Gender Equality Week - ETUC Priorities
Brussels 26 October 2020
I am contacting you to wish you every success for the Parliaments first Gender Equality week and to request your assistance to ensure that the discussions put an emphasis on Gender Equality in the world if work as a priority.
This week takes place against the backdrop of Covid-19 and women workers have been particularly hard hit (Document attached – COVID-19 is not gender neutral). Working women are at the forefront of responding to the COVID-19 crisis, essential and key workers who have worked right through this, putting themselves on the line for the rest of us. Women have taken on the larger burden of managing home life and home schooling while on telework. Women unable to work remotely, face a significantly higher risk of reductions in hours or pay, temporary furloughs, or permanent layoffs. In this context, the transposition of the Work-Life Balance directive is key, especially the provisions regarding flexible working arrangements and parental leave (ETUC Trade unions’ strategies and good practices to promote work-life balance - Rebalance Reports and Toolkit). The costs have fallen most heavily on women who are least able to bear them. Women make up the majority of workers caught in lower-paid, part-time, less-secure and platform-based jobs and as a consequence have less savings to fall back on. Unemployment and its financial consequences for women and the families they support are a grave concern.
This week is situated in the context of marking the 25th anniversary of the Beijing Declaration and Platform for Action, providing an opportunity to discuss the achievements and future challenges for the advancement of girls' and women's rights and gender equality.
Yet at the same time the reality is an increase in attacks on women's rights and efforts to roll back reproductive rights. There is clearly a need to ensure that this crisis is not used as a reason to create even greater inequalities nor undermine women’s acquired rights. This calls for the EU to accede to the Istanbul Convention as a matter of urgency (Please see the letter to President Von der Leyen from Trade Union women leaders).
Women’s economic empowerment has long been a feature of EU policy, but the shift in priorities in the aftermath of the last economic crisis has left the employment policy largely gender blind. New technology seems to be promoting sexism and bias against women (ETUC fact sheet on the risks that AI worsens gender bias). The Future EU must not be built on a basis of growing inequality between men and women. Measures are urgently needed to address the Gender Pay Gap. As research carried by ETUC shows, the EU gender pay gap has closed by 1% over the last eight years, which means women will be waiting for another 84 years to achieve equal pay if current trends continue. In nine EU countries the gender pay gap rose between 2010 and 2018. This underscores the need for the EU Commission to return to the announced plan and publish its proposals for the Pay Transparency Directive (please see the ETUC Resolution and leaflet) so that the EU can once and for all address the undervaluing of work that is predominantly done by women.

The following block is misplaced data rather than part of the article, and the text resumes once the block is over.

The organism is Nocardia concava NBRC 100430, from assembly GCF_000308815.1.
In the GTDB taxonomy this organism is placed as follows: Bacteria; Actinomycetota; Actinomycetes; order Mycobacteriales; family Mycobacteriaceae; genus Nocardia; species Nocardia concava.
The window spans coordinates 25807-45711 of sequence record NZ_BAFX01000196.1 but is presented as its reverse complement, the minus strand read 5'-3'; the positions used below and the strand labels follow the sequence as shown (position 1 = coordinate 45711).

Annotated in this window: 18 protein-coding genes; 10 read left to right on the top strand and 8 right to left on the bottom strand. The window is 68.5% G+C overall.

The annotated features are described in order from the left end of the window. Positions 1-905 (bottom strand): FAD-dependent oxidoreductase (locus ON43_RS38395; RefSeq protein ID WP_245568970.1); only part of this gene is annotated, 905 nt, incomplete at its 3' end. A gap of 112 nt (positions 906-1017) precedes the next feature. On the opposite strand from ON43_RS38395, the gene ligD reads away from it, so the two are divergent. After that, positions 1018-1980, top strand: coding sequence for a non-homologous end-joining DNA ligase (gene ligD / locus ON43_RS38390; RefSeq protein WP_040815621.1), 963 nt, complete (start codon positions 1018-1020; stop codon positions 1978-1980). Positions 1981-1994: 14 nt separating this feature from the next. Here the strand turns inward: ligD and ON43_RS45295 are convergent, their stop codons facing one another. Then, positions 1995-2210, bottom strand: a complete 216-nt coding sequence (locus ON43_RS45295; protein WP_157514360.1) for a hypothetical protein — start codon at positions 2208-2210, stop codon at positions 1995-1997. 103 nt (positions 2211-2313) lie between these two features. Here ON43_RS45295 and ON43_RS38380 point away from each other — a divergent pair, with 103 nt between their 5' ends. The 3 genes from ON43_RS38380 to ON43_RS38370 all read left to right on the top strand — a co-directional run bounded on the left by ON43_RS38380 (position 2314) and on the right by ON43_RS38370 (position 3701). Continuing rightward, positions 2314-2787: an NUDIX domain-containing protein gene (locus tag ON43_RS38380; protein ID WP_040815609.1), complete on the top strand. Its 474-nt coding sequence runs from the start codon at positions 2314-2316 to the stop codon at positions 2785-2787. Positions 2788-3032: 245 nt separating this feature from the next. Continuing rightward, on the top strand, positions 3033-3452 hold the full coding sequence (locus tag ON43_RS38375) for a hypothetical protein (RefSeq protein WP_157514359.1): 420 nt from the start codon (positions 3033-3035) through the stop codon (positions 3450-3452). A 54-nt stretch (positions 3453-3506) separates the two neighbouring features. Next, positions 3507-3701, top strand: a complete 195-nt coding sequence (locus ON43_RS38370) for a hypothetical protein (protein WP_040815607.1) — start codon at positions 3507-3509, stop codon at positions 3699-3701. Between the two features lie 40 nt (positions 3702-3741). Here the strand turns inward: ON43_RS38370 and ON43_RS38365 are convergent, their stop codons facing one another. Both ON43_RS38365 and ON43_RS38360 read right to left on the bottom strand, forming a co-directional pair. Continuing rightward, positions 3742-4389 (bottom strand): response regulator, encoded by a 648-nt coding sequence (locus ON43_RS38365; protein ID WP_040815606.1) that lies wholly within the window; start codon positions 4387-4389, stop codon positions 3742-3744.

Protecting and advancing women’s participation is essential and the ETUC is calling for action to unblock the Women on Boards Directive (ETUC Resolution).
A workplace focus is also needed for the discussion that will take place on combatting breast cancer. There is an urgent need for action to reduce workplace exposures linked to breast cancer. For too long the link between occupational factors and breast cancer has been pushed into the background or denied.
We are facing an uncertain future. Gender Equality week demonstrates that our elected representatives are putting the needs and interests women to the forefront and it is essential that the position of women in the world of work is central.
I wish you a fruitful and successful week.
Deputy General Secretary
Annexes: 7 documents